Thursday, July 29, 2021

Creating Authenticity Within Fiction

by Kathleen Neely @NeelyKneely3628

Authenticity within fiction may sound like a paradox, but let me explain. Today’s readers are very selective. Inaccuracies lead to poor reviews, something most writers dread. Research is not just for time period novels.

Let’s look at elements of a novel that require accuracy.

Setting: Choose a place that you know well or visit it during a fact-finding excursion. Make the setting influence the story. I chose Pittsburgh for The Least of These because of the abundance of bridges and homeless communities. Asheville became the setting for The Street Singer due to the artsy nature of the town. Once you choose a setting, learn the culture, the street names, the directional location of venues, and the rich smells and sounds. 

Occupations: This is so important because it typically does double duty in your novel. Often a character’s occupation is integral to the plot. Their backstory, talents, and apptitudes are intrinsically linked to what they do for a living, so the author better know it well. Don’t be afraid to ask. I’ve found that people love talking about their occupation. 

Hobbies: I like using what I call sub-themes. For instance, in The Street Singer, you’ll find Trisha remodeling her grandfather’s old farmhouse. Beauty for Ashes features Nathan, a basketball enthusiast and Angie, an amateur violinist. In Search of True North’s name was derived from Mallory’s love for astronomy. These sub-themes kept me researching how to create a homemade telescope; listening to classical violin selections; learning the terminology and care of a violin, and much more. I am fortunate to have a friend who plays first chair violin for a major symphony. He read the draft of my violin passages and said, “We have to talk!” 

Legal and Medical: I love legal novels and movies. You’ll find a common thread in a few of my novels with legal issues. I’m out of my element so I must rely on research to write those scenes well. I’ve used a variety of sources but the best is advice from attorneys. If your plot delves into legal issues or medical concerns, you’ll find a plethora of information online. My strategy is to use the online info, then send those portions of the manuscript to a professional who has agreed to verify. The online info has been surprisingly accurate, but I’ve been alerted to a number of passages in need of rewording.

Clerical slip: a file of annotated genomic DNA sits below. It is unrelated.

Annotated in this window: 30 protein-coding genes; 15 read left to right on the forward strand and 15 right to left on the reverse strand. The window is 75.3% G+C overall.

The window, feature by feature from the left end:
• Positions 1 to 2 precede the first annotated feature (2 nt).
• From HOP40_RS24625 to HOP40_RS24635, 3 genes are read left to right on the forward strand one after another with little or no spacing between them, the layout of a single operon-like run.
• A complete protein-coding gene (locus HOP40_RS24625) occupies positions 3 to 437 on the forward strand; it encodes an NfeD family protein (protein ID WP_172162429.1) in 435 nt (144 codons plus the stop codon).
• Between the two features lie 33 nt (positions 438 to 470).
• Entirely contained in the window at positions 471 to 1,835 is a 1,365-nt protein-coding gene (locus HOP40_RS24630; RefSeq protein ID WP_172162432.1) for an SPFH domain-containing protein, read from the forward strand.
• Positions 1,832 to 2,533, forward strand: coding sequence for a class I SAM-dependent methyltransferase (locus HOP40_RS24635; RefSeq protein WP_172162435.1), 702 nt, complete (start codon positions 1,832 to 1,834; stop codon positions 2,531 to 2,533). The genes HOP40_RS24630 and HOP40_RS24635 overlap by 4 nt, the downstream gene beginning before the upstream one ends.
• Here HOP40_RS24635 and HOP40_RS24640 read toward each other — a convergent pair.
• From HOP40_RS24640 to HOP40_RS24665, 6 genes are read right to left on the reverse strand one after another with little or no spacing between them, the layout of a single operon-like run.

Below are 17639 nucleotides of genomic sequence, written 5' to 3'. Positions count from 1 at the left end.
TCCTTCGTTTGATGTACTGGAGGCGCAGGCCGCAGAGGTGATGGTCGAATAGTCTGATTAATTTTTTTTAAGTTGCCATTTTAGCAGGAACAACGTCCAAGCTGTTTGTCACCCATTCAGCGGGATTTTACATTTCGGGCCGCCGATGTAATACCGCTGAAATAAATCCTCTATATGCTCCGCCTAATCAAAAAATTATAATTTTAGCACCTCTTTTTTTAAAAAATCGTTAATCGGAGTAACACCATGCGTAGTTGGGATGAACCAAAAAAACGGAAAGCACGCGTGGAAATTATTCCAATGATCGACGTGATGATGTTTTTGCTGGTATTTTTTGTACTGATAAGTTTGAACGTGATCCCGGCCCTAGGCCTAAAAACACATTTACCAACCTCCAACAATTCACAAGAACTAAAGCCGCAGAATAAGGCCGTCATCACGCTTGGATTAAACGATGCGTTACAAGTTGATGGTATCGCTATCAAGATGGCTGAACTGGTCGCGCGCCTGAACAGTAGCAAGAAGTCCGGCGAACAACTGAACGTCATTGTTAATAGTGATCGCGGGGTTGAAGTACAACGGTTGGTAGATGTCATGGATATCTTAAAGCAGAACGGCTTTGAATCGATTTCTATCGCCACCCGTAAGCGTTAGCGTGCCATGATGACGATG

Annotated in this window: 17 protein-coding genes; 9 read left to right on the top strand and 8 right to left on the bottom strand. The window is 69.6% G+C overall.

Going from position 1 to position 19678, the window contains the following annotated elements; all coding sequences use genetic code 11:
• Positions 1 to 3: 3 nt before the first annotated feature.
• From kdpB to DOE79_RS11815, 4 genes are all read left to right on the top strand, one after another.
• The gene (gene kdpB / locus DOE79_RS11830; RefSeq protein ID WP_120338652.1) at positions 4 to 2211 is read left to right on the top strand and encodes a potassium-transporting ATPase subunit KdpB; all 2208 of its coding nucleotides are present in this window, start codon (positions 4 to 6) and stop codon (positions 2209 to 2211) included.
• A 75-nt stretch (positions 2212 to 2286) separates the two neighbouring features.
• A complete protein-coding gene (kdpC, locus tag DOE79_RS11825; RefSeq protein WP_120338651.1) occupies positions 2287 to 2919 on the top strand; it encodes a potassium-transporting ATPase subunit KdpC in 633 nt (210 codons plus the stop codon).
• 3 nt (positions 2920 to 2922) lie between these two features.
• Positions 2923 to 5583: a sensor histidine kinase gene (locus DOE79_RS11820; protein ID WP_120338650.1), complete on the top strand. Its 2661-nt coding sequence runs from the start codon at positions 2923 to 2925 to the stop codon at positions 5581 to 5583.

A few tips: 
  • Research should enhance your story, not overpower it. Don’t bog your story down with unnecessary details just because you can. If you’ve extensively researched details of a character’s disease or occupation, only use what drives the story. Don’t turn your novel into a non-fiction documentary. Not every fact needs to be mentioned. 
  • Whenever possible, use context clues to explain unfamiliar vernacular rather than supplying an overt definition. Allow the scene to explain those uncommon words. 
  • Keep track of your sources. When seeking publication, you may be called to validate your information. 
If you have research tips to share, I’d love to hear from you. 


Kathleen Neely is a retired elementary principal, and enjoys time with family, visiting her two grandsons, traveling, and reading. 

She is the author of The Street Singer, Beauty for Ashes, The Least of These, and In Search of True North. Kathleen won second place in a short story contest through ACFW-VA for her short story “The Missing Piece” and an honorable mention for her story “The Dance”. Both were published in a Christmas anthology. Her novel, The Least of These, was awarded first place in the 2015 Fresh Voices contest through Almost an Author. She has numerous devotions published through Christian Devotions. 

Kathleen continues to speak to students about writing and publication processes. She is a member of American Christian Fiction Writers. 


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